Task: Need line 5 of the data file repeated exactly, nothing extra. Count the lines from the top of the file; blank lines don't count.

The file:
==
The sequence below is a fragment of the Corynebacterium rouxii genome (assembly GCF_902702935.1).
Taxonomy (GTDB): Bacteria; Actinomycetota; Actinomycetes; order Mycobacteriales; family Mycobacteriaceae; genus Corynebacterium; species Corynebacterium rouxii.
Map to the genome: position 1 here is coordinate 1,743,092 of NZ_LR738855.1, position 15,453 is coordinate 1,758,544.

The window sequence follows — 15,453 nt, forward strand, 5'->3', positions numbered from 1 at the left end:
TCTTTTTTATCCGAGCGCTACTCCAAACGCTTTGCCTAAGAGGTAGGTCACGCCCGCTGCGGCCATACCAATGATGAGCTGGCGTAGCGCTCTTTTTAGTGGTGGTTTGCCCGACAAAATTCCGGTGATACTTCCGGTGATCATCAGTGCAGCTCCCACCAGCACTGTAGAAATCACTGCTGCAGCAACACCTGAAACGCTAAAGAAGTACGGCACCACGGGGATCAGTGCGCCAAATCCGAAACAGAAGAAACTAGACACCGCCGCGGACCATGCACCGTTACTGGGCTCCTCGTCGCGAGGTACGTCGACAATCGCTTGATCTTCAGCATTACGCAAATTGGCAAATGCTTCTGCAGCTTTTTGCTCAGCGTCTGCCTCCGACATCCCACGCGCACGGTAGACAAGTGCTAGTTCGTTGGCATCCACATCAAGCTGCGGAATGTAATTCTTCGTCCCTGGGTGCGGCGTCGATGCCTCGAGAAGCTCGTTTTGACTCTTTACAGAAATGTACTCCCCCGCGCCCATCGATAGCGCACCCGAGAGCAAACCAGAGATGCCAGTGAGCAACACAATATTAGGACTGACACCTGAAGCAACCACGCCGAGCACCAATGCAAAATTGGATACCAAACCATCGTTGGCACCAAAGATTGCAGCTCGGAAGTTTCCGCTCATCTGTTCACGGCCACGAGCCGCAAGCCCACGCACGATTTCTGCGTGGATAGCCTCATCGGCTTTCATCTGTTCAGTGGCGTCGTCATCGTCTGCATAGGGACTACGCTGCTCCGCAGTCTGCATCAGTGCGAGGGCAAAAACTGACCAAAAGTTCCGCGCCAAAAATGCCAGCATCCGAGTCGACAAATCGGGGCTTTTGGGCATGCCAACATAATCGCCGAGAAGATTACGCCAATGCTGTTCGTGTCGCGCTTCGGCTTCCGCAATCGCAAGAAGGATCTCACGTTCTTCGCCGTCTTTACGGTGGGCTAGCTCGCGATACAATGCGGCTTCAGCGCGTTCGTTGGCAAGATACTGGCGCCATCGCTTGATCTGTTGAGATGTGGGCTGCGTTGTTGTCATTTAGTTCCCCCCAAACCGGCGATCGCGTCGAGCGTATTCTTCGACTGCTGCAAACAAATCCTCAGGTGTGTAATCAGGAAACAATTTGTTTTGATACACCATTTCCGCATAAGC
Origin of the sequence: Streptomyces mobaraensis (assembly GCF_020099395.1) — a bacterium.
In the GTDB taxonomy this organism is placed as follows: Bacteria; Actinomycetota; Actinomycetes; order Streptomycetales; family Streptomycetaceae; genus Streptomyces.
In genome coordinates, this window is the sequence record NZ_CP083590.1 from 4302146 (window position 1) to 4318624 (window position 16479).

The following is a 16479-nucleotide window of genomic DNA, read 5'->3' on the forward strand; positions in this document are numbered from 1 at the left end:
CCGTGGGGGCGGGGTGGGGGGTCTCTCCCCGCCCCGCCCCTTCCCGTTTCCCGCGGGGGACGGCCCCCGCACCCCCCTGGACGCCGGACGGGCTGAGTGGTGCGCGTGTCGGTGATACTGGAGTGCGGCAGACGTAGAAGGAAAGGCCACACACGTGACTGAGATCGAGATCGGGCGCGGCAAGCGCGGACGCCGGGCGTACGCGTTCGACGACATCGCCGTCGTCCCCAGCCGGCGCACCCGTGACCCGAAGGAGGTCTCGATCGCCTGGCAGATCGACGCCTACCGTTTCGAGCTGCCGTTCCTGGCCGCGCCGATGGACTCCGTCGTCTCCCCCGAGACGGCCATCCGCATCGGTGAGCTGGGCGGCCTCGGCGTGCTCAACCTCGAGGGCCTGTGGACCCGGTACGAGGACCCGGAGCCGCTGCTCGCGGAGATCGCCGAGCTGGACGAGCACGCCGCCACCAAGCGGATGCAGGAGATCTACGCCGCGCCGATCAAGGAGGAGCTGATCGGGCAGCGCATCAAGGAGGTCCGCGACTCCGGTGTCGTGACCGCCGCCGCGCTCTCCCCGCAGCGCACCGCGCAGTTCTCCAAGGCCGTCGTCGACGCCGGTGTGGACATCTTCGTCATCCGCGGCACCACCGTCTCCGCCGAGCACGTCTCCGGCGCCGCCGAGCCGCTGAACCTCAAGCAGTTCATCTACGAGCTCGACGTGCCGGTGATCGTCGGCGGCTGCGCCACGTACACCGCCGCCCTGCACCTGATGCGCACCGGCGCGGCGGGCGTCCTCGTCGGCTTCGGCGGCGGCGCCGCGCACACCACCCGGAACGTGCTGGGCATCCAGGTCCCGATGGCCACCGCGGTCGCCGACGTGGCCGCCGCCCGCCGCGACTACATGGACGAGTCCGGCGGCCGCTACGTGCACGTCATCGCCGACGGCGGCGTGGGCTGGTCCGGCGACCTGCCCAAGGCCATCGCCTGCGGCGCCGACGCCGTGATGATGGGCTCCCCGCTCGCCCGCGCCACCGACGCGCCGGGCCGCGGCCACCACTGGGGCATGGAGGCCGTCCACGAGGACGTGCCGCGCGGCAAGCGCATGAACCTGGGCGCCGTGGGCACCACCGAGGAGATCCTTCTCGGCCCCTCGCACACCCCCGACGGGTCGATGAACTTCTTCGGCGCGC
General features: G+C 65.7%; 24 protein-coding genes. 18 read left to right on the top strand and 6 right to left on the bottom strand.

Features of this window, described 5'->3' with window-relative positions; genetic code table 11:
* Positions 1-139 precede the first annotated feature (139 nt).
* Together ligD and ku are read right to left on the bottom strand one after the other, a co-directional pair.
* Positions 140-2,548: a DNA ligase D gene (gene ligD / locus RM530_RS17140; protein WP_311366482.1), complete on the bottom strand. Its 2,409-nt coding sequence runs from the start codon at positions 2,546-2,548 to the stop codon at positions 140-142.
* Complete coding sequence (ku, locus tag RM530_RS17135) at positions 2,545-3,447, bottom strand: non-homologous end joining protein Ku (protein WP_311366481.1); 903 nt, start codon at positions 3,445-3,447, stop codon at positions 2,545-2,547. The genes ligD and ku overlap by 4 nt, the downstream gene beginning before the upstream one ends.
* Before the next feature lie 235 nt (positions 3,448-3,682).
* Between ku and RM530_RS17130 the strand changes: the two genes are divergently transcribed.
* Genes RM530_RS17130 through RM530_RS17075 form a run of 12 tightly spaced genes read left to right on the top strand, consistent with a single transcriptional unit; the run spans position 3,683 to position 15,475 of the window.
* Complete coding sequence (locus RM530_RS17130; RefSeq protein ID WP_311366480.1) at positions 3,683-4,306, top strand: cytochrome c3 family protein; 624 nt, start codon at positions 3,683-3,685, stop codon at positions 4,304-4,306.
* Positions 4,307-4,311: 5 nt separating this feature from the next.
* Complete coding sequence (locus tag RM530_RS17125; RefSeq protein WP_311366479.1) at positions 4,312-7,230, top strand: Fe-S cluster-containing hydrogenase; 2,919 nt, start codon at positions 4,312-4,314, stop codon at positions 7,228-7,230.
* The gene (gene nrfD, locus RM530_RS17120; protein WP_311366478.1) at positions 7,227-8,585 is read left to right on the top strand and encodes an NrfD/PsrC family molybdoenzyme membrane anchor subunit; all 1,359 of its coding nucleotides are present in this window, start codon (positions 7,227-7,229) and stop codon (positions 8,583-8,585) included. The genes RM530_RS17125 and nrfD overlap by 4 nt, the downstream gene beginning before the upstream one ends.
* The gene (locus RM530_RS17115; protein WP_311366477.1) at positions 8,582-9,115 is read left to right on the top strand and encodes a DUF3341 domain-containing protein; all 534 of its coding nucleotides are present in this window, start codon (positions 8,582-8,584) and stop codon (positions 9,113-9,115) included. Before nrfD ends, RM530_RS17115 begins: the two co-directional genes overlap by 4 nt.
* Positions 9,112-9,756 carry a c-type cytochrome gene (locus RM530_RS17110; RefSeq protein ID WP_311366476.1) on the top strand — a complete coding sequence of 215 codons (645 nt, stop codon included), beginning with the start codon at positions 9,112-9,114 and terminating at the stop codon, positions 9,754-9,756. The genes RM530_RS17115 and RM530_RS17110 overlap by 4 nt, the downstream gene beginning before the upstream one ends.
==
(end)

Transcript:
TCTTTTTTATCCGAGCGCTACTCCAAACGCTTTGCCTAAGAGGTAGGTCACGCCCGCTGCGGCCATACCAATGATGAGCTGGCGTAGCGCTCTTTTTAGTGGTGGTTTGCCCGACAAAATTCCGGTGATACTTCCGGTGATCATCAGTGCAGCTCCCACCAGCACTGTAGAAATCACTGCTGCAGCAACACCTGAAACGCTAAAGAAGTACGGCACCACGGGGATCAGTGCGCCAAATCCGAAACAGAAGAAACTAGACACCGCCGCGGACCATGCACCGTTACTGGGCTCCTCGTCGCGAGGTACGTCGACAATCGCTTGATCTTCAGCATTACGCAAATTGGCAAATGCTTCTGCAGCTTTTTGCTCAGCGTCTGCCTCCGACATCCCACGCGCACGGTAGACAAGTGCTAGTTCGTTGGCATCCACATCAAGCTGCGGAATGTAATTCTTCGTCCCTGGGTGCGGCGTCGATGCCTCGAGAAGCTCGTTTTGACTCTTTACAGAAATGTACTCCCCCGCGCCCATCGATAGCGCACCCGAGAGCAAACCAGAGATGCCAGTGAGCAACACAATATTAGGACTGACACCTGAAGCAACCACGCCGAGCACCAATGCAAAATTGGATACCAAACCATCGTTGGCACCAAAGATTGCAGCTCGGAAGTTTCCGCTCATCTGTTCACGGCCACGAGCCGCAAGCCCACGCACGATTTCTGCGTGGATAGCCTCATCGGCTTTCATCTGTTCAGTGGCGTCGTCATCGTCTGCATAGGGACTACGCTGCTCCGCAGTCTGCATCAGTGCGAGGGCAAAAACTGACCAAAAGTTCCGCGCCAAAAATGCCAGCATCCGAGTCGACAAATCGGGGCTTTTGGGCATGCCAACATAATCGCCGAGAAGATTACGCCAATGCTGTTCGTGTCGCGCTTCGGCTTCCGCAATCGCAAGAAGGATCTCACGTTCTTCGCCGTCTTTACGGTGGGCTAGCTCGCGATACAATGCGGCTTCAGCGCGTTCGTTGGCAAGATACTGGCGCCATCGCTTGATCTGTTGAGATGTGGGCTGCGTTGTTGTCATTTAGTTCCCCCCAAACCGGCGATCGCGTCGAGCGTATTCTTCGACTGCTGCAAACAAATCCTCAGGTGTGTAATCAGGAAACAATTTGTTTTGATACACCATTTCCGCATAAGC